The chain of events in Afghanistan has produced unimaginable disasters in the country. The war that the US had triggered seems to have come to an end, but Afghanistan keeps falling deeper into trouble, causing Afghans to be the most vulnerable people on the planet. People’s incomes are plummeting; while basic needs of healthcare, food, and electricity are almost absent. Prices of food have also risen. Food insecurity is badly affecting millions of Afghan people. To make matters worse, in the middle of it all, the US has frozen the country’s assets, when in fact, the US and its European allies are profoundly responsible to assist the Afghans who are in dire need of help.
Afghan Immigration in recent years
Angeliki Dimitriadi’s ‘Irregular Afghan Migration to Europe’ book explains that changes in national legislations by EU states - as a response to immigrant arrival - badly influenced the rightful claims to asylum, particularly those coming from Afghanistan. The EU not only created hurdles to human mobility from Afghanistan to Europe but also pressured the Refugees and Repatriations Ministry of Afghanistan to advise Afghans from undertaking the journey to the continent. In exchange, the Union promised aid and assistance to limited Afghan migrants. The irony is that EU states are not willing to accept Afghan immigrants as genuine refugees, rather they are considered as economic migrants, seeking the pursuit of a better life within European borders. [i]
Impact of the Syrian crisis on Afghan Immigrants
The crisis in Syria pushed millions of its people toward the European borders. In 2015, the UN announced that out of the total 22 million Syrian population, seven million were displaced from the country, making them the largest group of refugees under UNHCR’s mandate en route Europe. In the same year, UNHCR estimated that 60% of the total migrants to Europe were from Syria, 20% from Afghanistan, and 20% from other nationalities.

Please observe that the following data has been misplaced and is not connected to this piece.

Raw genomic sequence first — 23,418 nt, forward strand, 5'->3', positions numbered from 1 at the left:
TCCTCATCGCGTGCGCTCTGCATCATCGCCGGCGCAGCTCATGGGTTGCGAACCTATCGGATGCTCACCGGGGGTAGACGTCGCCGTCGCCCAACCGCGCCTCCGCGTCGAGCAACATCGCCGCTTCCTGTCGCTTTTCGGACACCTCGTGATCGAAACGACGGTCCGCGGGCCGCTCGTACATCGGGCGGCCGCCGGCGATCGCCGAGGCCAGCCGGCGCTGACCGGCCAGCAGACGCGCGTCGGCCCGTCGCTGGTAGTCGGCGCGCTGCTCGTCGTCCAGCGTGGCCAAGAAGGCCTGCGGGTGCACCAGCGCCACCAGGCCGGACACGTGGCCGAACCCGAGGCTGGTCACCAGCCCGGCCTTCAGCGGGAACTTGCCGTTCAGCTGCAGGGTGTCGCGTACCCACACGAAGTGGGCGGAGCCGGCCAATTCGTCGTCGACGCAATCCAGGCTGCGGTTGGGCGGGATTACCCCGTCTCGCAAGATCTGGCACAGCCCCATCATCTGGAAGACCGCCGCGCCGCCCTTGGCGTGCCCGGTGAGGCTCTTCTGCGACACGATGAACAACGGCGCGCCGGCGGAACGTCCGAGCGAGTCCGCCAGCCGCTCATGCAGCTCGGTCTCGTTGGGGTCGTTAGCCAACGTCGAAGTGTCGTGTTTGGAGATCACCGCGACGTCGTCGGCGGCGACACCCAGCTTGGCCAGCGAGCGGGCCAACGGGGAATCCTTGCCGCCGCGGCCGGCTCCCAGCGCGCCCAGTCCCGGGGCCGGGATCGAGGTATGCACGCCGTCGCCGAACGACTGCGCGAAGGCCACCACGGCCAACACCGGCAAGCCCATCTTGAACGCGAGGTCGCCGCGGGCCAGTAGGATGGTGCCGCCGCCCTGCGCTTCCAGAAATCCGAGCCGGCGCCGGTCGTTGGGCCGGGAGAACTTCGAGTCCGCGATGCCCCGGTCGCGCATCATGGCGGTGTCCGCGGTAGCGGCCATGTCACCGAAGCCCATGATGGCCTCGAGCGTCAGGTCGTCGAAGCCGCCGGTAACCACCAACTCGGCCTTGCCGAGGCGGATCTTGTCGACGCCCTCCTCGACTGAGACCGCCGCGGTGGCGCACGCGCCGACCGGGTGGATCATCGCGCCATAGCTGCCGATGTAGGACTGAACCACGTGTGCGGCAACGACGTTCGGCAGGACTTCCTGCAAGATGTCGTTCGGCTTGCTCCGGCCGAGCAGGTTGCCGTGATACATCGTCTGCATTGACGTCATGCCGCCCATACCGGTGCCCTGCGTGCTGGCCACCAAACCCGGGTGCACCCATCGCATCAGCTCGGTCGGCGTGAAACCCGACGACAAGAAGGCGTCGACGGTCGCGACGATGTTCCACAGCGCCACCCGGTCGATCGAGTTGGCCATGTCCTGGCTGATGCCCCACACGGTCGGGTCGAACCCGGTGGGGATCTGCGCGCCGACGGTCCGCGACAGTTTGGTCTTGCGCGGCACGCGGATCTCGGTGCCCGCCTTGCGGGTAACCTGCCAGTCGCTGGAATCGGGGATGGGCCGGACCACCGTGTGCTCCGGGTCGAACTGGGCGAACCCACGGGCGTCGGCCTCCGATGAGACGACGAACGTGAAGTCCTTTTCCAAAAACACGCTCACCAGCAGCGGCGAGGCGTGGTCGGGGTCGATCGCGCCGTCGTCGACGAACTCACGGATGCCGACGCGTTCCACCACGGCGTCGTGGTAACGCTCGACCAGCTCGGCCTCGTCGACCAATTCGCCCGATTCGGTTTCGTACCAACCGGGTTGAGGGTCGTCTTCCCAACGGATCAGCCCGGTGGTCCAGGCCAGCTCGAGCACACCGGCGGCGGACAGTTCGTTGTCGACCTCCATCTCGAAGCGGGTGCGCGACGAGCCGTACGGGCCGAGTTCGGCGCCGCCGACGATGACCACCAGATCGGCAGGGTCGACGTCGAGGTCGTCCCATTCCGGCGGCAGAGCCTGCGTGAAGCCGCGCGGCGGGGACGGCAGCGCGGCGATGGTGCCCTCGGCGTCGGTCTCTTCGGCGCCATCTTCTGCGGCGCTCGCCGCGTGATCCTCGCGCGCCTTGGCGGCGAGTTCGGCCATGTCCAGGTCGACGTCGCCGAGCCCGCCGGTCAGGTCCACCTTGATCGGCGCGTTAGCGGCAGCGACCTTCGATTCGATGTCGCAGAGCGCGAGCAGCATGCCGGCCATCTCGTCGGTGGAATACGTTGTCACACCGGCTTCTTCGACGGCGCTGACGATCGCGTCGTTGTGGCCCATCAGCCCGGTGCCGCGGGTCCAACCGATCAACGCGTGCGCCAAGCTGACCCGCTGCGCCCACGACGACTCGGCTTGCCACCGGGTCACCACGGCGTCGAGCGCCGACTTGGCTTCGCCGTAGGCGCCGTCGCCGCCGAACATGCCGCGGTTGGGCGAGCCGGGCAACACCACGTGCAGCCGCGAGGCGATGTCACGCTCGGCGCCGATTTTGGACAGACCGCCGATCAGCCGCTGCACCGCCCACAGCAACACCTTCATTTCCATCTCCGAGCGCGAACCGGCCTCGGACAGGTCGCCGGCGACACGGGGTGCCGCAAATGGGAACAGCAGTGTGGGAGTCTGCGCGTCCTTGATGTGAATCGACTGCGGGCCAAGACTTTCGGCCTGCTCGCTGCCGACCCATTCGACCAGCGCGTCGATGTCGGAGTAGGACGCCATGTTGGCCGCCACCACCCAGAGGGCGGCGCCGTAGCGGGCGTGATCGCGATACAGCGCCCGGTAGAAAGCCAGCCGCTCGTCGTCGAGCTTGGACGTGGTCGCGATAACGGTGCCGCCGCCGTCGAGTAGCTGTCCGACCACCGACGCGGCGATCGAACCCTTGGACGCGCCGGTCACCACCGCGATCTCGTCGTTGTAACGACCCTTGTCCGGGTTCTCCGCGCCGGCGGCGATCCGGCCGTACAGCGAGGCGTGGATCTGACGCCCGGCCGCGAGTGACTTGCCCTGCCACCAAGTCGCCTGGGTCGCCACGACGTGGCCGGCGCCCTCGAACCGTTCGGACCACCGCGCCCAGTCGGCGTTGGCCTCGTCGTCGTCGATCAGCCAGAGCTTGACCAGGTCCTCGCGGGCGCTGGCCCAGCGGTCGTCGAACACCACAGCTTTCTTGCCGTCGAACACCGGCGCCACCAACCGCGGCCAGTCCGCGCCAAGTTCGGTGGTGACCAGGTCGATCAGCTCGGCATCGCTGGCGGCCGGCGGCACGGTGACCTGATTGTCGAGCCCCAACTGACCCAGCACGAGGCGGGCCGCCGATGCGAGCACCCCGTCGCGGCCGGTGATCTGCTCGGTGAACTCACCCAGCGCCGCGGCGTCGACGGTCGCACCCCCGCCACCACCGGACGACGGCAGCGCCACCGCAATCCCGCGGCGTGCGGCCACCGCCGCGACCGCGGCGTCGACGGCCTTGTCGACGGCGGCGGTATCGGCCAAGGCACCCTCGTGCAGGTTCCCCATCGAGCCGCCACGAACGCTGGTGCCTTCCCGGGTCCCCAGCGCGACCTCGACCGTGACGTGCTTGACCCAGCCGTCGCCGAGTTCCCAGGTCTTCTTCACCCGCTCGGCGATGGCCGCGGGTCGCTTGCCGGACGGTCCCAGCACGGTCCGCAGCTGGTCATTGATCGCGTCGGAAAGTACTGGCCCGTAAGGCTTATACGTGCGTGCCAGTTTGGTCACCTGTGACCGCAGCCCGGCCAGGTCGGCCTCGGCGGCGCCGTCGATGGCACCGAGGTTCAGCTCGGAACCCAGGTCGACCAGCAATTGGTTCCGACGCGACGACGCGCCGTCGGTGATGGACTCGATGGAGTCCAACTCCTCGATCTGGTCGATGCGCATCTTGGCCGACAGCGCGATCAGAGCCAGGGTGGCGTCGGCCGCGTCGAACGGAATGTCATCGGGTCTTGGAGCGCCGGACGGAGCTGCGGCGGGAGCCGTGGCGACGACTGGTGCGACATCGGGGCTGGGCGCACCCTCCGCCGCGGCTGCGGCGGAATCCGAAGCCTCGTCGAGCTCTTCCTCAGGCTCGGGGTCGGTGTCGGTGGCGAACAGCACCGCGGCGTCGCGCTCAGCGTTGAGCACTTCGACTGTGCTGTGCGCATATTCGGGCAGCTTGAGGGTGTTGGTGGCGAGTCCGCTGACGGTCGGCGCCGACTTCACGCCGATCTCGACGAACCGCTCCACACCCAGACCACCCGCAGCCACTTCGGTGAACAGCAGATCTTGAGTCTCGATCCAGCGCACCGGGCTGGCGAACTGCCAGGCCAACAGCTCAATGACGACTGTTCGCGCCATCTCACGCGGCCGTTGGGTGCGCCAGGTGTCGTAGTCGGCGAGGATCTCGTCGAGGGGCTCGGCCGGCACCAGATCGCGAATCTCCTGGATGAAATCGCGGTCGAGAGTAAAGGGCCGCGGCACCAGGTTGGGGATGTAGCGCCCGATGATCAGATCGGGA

The arrival of Syrian refugees changed the immigration routes. It also drastically altered the policies of reception and asylum in the EU. The EU’s inefficient response mechanisms to the refugee crisis badly impacted the asylum seekers there. This can be seen when a large number of Afghan migrants also arrived at European borders at the time of the Syrian exodus in 2015.
The focus of the whole world on the Syrian refugee crisis directly affected the Afghan migration to and from Greece. The opening of the Western Balkan route in 2015, the reversal in the Former Yugoslav Republic of Macedonia (FYRoM’S) policy of the removal of Afghans eligibility for passage, and the infamous EU-Turkey deal affected Afghan immigrants and asylum seekers who were no longer treated as refugees. These policies later resulted in the reduction in the flow of Afghan refugees. The Paris attack on 13 November 2015 also transformed the refugee issue into a security crisis overnight. This attack reinforced the view of stronger border controls across the EU, which unfortunately resulted in the distinction between refugees in Greece with Syrians being prioritized over other nationalities, particularly the Afghans. They have been repeatedly highlighting the preferential treatment of the Syrians over them. This prioritization created tensions between Afghans and Syrians with increased insecurity among Afghans. Besides, the delayed registration of Afghan immigrants made it unable for them to leave Greece for longer periods of time. [ii]